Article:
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Time to Talk Tips on Complementary Health Practices Information Resources By Evelyn Cunico, M.A., M.S. Posted June 02, 2015 Background “Time to Talk Tips” is one of the resources in the…
“Time to Talk Tips” is one of the resources in the “Time to Talk Campaign,” managed by the National Center for Complementary and Integrative Health (NCCIH), at the National Institutes of Health (NIH).
Like any health-related decision, your decision about whether to use complementary health practices is central to your health and safety. Yet, information you find on the Web is not always specific to your illness or based on scientific evidence.
The NIH monthly consumer-friendly series, “Time to Talk Tips,” discusses specific health topics, together with the scientific evidence related to those topics. The series is designed to encourage you and your medical doctors or other healthcare providers to talk about any complementary practice that you are considering.
Examples of “Time to Talk Tips”
Each month, the series highlights a health topic. For example, topics include “Natural Products for the Flu and Colds,” and “What Consumers Need to Know about the Use of Dietary Supplements.”
The series includes simple tips, such as, taking vitamin C regularly does not reduce the likelihood of getting a cold, but may improve some cold symptoms, and some dietary supplements may interact with prescription or over-the-counter medications or other dietary supplements.
From the 6 November 2014 EurekAlert!
Study shows integrative medicine relieves pain and anxiety for cancer inpatients
Pain is a common symptom of cancer and side effect of cancer treatment, and treating cancer-related pain is often a challenge for health care providers.
The Penny George Institute for Health and Healing researchers found that integrative medicine therapies can substantially decrease pain and anxiety for hospitalized cancer patients. Their findings are published in the current issue of the Journal of the National Cancer Institute Monographs.
“Following Integrative medicine interventions, such as medical massage, acupuncture, guided imagery or relaxation response intervention, cancer patients experienced a reduction in pain by an average of 47 percent and anxiety by 56 percent,” said Jill Johnson, Ph.D., M.P.H., lead author and Senior Scientific Advisor at the Penny George Institute.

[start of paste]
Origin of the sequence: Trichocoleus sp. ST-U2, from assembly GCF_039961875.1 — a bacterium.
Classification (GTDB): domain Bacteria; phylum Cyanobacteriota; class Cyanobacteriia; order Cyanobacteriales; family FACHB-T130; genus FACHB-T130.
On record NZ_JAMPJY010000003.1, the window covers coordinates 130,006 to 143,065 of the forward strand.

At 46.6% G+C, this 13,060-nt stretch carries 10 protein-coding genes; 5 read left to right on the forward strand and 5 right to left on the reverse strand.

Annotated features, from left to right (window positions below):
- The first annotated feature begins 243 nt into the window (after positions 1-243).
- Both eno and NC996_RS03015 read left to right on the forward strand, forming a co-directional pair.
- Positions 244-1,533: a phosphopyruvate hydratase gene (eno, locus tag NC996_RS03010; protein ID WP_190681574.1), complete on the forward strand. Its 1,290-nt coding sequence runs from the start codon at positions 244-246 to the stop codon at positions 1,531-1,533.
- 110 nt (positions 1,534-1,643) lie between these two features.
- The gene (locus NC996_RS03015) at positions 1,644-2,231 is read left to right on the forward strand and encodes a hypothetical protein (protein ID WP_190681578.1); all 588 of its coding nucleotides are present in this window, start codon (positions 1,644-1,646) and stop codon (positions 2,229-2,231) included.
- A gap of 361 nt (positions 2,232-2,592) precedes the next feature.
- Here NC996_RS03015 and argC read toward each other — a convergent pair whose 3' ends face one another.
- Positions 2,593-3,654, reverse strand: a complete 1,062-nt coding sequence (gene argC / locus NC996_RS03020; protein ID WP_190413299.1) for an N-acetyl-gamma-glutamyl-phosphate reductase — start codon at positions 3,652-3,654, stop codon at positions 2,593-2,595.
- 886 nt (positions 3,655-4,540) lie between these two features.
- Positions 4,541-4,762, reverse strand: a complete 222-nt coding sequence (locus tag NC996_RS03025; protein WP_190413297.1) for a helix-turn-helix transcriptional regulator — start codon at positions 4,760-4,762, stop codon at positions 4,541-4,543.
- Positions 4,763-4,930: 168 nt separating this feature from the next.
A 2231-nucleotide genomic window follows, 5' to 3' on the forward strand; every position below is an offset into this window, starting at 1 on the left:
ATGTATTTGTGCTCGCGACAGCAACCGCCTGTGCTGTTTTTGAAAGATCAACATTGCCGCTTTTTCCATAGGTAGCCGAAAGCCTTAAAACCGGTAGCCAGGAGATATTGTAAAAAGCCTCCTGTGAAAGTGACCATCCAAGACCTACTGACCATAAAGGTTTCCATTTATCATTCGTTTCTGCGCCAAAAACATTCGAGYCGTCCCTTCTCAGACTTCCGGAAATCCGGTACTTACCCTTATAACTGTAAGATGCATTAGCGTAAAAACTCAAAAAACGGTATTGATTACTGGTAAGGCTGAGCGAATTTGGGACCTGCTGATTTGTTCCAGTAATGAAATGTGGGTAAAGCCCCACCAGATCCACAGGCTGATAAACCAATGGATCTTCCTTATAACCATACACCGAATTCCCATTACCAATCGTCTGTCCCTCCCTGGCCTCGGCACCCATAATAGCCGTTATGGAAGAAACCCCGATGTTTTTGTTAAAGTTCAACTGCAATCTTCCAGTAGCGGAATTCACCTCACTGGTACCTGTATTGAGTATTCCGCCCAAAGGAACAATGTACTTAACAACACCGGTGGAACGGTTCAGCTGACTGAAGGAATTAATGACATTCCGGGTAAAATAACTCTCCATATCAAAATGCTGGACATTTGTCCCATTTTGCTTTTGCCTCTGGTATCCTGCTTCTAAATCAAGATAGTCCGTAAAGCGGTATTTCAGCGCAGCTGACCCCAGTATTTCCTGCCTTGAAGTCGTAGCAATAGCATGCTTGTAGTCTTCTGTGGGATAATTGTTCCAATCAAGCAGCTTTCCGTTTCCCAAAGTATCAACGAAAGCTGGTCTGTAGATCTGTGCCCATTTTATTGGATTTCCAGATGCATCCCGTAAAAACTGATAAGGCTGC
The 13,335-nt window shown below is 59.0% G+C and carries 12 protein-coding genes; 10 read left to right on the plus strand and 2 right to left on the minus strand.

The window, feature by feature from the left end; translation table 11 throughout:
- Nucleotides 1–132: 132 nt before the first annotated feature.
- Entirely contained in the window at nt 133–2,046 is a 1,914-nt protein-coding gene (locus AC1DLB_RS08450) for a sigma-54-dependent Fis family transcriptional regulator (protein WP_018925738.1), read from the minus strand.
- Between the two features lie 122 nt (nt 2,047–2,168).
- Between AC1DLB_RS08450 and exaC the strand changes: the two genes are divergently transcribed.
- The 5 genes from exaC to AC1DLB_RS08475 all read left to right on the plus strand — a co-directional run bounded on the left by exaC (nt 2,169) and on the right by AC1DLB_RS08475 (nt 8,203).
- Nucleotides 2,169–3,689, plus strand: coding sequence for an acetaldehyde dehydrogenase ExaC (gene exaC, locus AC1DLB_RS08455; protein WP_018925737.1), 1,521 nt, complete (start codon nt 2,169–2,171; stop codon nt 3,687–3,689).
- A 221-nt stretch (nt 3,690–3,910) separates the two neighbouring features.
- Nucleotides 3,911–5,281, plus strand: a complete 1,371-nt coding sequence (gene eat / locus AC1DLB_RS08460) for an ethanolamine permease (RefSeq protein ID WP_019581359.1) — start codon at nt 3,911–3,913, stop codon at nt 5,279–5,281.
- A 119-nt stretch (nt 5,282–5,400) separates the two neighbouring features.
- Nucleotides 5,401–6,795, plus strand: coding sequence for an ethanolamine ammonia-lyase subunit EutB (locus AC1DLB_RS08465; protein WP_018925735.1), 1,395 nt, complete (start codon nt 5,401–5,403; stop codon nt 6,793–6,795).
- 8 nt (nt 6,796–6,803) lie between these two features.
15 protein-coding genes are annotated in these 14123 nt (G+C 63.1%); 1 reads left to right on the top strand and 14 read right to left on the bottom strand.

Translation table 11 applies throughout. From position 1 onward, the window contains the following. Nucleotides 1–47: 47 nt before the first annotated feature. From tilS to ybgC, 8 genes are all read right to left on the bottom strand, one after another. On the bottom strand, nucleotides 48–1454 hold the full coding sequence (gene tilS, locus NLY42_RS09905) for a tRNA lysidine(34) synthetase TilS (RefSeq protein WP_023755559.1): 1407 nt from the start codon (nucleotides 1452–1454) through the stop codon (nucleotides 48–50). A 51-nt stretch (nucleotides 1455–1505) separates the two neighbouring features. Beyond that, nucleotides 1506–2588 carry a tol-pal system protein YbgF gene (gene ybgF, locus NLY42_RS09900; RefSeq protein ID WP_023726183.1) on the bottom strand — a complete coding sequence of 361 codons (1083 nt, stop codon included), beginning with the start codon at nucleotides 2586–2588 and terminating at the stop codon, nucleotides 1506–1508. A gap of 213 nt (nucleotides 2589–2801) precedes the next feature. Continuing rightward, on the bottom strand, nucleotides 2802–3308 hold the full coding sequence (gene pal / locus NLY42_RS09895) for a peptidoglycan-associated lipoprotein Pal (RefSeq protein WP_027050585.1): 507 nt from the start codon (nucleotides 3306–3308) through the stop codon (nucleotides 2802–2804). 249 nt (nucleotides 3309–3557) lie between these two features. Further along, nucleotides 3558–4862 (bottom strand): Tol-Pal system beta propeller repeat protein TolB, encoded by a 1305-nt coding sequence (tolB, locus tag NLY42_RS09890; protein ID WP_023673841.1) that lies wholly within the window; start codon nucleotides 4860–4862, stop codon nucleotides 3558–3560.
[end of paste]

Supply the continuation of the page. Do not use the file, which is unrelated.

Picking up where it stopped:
“The size of these reductions is clinically important, because theoretically, these therapies can be as effective as medications, which is the next step of our research,” said Jeffery Dusek, Ph.D., senior author and Research Director for the Penny George Institute.
The Penny George Institute receives funding from the National Center of Alternative and Complementary Medicine of the National Institutes of Health to study the impact of integrative therapies on pain over many hours as well as over the course of a patient’s entire hospital stay.
“The overall goal of this research is to determine how integrative services can be used with or instead of narcotic medications to control pain,” Johnson said.
Researchers looked at electronic medical records from admissions at Abbott Northwestern Hospital between July 1, 2009 and December 31, 2012. From more than ten thousand admissions, researchers identified 1,833 in which cancer patients received integrative medicine services.
Patients were asked to report their pain and anxiety before and just after the integrative medicine intervention, which averaged 30 minutes in duration.
Patients being treated for lung, bronchus, and trachea cancers showed the largest percentage decrease in pain (51 percent). Patients with prostate cancer reported the largest percentage decrease in anxiety (64 percent).
An integrative approach to treating chronic pain significantly reduces pain severity while improving mood and quality of life, according to a new study from the Bravewell Practice-Based Research Network (BraveNet) published last month in BioMed Central Complementary and Alternative Medicine journal. Researchers found a reduction in pain severity of more than 20 percent and a drop in pain interference of nearly 30 percent in patients after 24 weeks of integrative care. Significant improvements in mood, stress, quality of life, fatigue, sleep and well-being were also observed.